In her weekly column, Nutritionist None De Long explains the single most important thing for your health in the New Year...
I’ve just hit 40 and I want to change my health in the New Year. I want to know what will make the greatest impact for someone of my age if I could only do one thing and really stick to it. Should it be the gym, going vegan, adding supplements or a protein shake, fasting, going keto, cooking homemade food? I am not expecting miracles from one change but I would like to turn my health around so I don’t feel so sluggish. I want to know what will really help me the most. Just one thing to start with please and thank you! Neil
That’s a great question. The answer is easy and applies to everyone of any background or health history who is asking what they need to do to start improving their health: get your blood sugar under control and reverse insulin resistance.
Understand no one thing is going to turn anyone’s health around completely or instantly, as it usually takes many years of many poor choices to create a body in a state of disease. But if you want to know the one thing that will have the greatest impact, this is it. Get your blood sugar and insulin under control.
What does that mean exactly?
Well, to understand what it means, we need to go over the mechanics of blood sugar. Let’s call it Blood Sugar 101.
Let’s think of your body like a computer. A computer runs on binary code of zeros and ones. No matter what you input, that’s what it reads. Your body is run by three types of code: carbs (broken down into glucose [sugar]), proteins (broken down into amino acids), and fats (broken down in glycerols and fatty acids). Each one of these can be used to make glucose for the cells to run on, via a conversion process called the citric acid cycle. The body can also bypass this cycle to make fuel for energy by a process of ketosis. This only happens in the absence of glucose molecules (carbs) when enough fat is consumed or stored on the body for use.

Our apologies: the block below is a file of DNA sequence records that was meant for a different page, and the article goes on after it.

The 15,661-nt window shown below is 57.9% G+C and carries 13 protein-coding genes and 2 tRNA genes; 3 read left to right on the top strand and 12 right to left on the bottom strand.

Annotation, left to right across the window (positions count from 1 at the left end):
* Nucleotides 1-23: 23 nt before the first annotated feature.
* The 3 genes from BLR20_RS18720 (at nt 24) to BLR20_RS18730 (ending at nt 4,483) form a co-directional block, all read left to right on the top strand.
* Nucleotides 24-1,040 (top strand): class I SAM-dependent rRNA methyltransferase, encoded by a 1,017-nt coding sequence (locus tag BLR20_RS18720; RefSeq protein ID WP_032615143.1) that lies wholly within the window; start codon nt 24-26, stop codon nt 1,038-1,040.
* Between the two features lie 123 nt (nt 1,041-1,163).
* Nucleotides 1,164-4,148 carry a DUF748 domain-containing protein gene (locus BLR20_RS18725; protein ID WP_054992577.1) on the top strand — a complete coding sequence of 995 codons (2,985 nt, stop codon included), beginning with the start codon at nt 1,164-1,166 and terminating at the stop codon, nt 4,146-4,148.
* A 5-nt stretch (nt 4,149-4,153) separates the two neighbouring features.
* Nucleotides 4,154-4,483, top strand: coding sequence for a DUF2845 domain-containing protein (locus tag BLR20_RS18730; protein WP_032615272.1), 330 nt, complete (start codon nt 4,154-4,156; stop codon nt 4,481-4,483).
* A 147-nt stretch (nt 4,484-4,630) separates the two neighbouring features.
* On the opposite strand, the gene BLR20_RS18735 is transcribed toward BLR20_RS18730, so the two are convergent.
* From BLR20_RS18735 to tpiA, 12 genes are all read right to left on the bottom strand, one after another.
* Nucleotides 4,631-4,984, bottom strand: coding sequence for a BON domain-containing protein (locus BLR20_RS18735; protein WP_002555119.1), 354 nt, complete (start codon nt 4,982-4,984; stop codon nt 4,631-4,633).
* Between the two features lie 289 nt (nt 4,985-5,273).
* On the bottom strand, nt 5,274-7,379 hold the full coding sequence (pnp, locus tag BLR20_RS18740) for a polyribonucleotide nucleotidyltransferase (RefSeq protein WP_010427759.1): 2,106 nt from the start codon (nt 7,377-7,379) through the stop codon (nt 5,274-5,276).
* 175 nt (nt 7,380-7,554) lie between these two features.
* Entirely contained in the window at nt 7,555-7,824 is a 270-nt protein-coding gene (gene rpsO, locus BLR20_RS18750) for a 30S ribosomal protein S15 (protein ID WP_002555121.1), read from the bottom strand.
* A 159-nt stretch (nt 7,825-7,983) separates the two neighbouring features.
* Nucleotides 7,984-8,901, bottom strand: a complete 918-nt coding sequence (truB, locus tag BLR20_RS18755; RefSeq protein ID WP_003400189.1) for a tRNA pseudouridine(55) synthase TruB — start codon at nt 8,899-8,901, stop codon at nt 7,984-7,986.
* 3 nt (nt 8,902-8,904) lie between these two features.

Most people have been conditioned to think that starches and complex carbs are more slowly absorbed and contain more nutrients so they do not impact the body the same as sugar does, but that’s not completely true. Yes, they are more slowly absorbed, but it turns out we did not know what the impact of eating so many carbs coupled with a sedentary lifestyle would do to our metabolism, and what it does is very deleterious. This is because the body is very much like a computer. A zero is a zero. A one is a one. There is nothing else. Carbs are glucose. They take more work to break down than simple sugars, but nonetheless they are broken into the same substrate. Carb = glucose. And once in the body, glucose has a very specific role: energy.
Both fatty acids and amino acids have other roles, in addition to providing energy, but glucose is only ever used for energy.
Well, why is that bad? Doesn’t the body need glucose to run on? The answer is the body can get all the glucose it needs from fats and proteins and veggies to never warrant eating ‘carbs’ or glucose rich molecules ever again. And be just fine for it. However, we live in a carboholic environment. And traditional nutritional advice, including the food pyramid (which has been under severe scrutiny from many industry leaders for a number of years now), has misinformed us about the effects of the overconsumption of carbohydrates like grains and starches. Fruits can be included in this, too. Remember, carbs = glucose.
It turns out, in excess, long term, carbohydrates create problems.